Although social work needs to distance itself somewhat from the self-interpretation of its clients, they are necessary for determining individual states of alienation as clients should have some control over living their lives. Jaeggi's purely immanent critique has the advantage of being sensitive for the context-dependence of moral demands. People's specific way of living their lives, their life conduct partly determines to what extent their wishes, desires and aspirations can be realised. Jaeggi proposes to establish 'forms of life'[7] in which it is possible for people to articulate a critique if life conduct themselves. However, I would argue that absolute abstinence in terms of what constitutes successful life conduct so as to avoid any kind of paternalism leads to its own form of paternalism by not being applicable to the reality of institutions. The problem with labeling every critique that is not immanent as paternalist is that not participating in this form of immanent critique could then itself be considered unreasonable. This is especially pertinent to institutions of moral regulation such as social work looking for a modus operandi: If this understanding of alienation was to be their yardstick, these institutions would have to try to get people to become reflexive in this way (sometimes by threat of sanctions in the case of non-cooperation). This could then be understood as a different kind of paternalism, as social work fosters and demands this form of self-criticism while otherwise leaving clients to their own devices.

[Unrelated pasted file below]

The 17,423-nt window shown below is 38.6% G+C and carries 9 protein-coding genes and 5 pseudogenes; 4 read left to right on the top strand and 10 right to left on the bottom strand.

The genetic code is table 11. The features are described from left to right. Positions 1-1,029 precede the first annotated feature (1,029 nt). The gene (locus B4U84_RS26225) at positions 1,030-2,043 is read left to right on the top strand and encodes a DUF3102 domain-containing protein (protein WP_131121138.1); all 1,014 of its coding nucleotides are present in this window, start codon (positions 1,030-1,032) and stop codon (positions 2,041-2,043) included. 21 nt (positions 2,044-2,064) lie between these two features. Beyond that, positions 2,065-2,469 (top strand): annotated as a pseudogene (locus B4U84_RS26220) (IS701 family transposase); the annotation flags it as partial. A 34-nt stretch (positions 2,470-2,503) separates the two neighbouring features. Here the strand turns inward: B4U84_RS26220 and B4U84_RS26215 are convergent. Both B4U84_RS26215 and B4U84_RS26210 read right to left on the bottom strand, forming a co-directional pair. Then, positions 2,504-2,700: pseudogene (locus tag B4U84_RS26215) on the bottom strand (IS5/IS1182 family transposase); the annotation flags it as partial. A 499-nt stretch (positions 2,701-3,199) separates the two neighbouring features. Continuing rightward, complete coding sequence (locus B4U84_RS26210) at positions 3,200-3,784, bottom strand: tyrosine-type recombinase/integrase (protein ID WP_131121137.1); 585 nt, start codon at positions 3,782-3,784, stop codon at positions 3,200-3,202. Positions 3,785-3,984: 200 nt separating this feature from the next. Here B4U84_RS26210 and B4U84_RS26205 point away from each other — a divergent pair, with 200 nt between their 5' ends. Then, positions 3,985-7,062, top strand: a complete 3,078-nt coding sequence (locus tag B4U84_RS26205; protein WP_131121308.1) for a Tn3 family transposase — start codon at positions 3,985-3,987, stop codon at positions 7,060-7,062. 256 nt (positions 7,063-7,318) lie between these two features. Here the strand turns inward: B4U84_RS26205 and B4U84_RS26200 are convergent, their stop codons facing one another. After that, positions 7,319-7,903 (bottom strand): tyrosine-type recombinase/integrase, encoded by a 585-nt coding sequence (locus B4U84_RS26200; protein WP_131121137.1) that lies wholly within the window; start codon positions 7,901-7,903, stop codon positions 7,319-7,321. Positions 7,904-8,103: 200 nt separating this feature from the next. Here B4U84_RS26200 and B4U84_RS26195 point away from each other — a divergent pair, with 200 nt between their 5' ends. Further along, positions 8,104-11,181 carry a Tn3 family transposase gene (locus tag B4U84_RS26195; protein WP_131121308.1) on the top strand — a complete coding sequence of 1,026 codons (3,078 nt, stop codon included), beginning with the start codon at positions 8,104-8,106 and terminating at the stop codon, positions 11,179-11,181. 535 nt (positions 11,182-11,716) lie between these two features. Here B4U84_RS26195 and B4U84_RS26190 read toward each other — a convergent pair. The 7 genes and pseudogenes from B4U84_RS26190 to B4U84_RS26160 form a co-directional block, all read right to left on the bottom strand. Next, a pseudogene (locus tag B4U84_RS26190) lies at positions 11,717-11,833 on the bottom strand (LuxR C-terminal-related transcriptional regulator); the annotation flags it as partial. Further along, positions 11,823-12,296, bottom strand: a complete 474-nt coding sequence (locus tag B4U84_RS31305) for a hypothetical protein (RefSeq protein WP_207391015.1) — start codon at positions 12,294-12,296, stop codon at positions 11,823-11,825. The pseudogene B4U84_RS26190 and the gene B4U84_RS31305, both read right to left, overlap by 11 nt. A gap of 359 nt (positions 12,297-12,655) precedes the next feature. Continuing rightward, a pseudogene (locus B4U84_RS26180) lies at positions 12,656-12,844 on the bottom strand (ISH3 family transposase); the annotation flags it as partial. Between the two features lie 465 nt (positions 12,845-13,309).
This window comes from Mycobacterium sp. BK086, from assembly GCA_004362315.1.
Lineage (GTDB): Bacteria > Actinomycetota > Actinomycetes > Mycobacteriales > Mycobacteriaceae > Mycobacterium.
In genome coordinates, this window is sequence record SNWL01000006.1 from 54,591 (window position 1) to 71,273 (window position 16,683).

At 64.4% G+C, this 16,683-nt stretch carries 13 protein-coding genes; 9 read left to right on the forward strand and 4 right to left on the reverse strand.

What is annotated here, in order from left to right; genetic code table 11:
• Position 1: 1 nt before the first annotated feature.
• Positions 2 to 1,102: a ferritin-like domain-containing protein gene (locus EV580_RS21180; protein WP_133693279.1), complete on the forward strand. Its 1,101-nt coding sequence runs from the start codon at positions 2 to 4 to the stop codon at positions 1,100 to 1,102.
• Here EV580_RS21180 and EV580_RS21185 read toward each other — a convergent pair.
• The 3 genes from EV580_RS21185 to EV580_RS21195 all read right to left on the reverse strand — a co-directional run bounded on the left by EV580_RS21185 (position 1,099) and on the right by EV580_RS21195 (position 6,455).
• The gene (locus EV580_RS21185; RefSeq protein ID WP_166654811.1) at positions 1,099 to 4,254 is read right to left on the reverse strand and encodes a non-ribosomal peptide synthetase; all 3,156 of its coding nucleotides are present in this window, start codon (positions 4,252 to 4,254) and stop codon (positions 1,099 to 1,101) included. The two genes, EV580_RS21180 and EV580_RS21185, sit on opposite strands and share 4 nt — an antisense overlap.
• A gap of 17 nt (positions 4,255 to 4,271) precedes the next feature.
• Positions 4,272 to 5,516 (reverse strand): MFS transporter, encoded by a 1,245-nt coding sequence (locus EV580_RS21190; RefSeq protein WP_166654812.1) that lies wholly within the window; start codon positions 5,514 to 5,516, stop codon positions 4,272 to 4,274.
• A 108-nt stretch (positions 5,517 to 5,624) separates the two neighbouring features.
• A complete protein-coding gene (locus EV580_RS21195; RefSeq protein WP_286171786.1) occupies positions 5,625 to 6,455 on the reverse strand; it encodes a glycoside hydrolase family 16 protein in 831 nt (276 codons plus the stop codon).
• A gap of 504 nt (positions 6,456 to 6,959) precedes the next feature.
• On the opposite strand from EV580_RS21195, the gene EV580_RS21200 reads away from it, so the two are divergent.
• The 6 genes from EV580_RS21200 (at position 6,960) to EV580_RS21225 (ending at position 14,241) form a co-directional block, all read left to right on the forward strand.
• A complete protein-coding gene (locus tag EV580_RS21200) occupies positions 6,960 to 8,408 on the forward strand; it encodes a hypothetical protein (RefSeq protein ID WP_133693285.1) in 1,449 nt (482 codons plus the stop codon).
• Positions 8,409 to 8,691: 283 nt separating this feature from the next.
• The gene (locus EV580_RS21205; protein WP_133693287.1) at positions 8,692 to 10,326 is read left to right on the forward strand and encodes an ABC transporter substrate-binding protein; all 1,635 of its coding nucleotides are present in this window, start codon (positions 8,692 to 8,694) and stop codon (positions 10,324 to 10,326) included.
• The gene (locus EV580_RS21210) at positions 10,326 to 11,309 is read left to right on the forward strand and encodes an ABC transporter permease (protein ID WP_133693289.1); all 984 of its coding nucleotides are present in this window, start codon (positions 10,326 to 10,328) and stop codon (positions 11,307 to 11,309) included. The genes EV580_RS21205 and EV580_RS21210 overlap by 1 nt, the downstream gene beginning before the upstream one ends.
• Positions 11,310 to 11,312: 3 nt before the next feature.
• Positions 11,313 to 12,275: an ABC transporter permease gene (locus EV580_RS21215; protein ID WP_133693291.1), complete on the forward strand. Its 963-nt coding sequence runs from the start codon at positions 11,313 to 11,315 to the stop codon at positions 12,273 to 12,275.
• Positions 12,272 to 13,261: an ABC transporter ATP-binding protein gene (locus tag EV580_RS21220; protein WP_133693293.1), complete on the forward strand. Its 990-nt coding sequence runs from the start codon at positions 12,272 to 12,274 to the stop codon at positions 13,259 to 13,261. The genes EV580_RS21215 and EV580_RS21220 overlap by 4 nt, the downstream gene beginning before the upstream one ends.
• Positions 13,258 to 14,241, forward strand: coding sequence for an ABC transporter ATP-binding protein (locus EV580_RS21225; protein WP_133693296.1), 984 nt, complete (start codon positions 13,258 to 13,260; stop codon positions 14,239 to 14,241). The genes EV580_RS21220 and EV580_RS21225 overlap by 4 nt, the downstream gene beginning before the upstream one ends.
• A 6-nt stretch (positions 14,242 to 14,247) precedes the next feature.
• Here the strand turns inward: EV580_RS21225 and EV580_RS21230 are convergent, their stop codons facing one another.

Two examples to underscore this point: Firstly, a purely immanent critique is analytically problematic as the reality of social work is structured by the twin normative benchmarks of wage labour and middle-class families (that is, families whose everyday life conduct corresponds to expectations towards the middle-class). A middle-class oriented way of life and subsistence through wage labour are indispensable goals of social work. They might be subverted, there might be pockets of social work that allow for the experimentation with different ways of conducting one's life, but exemptions from these normative expectations are hard to legitimise and finance in the long run.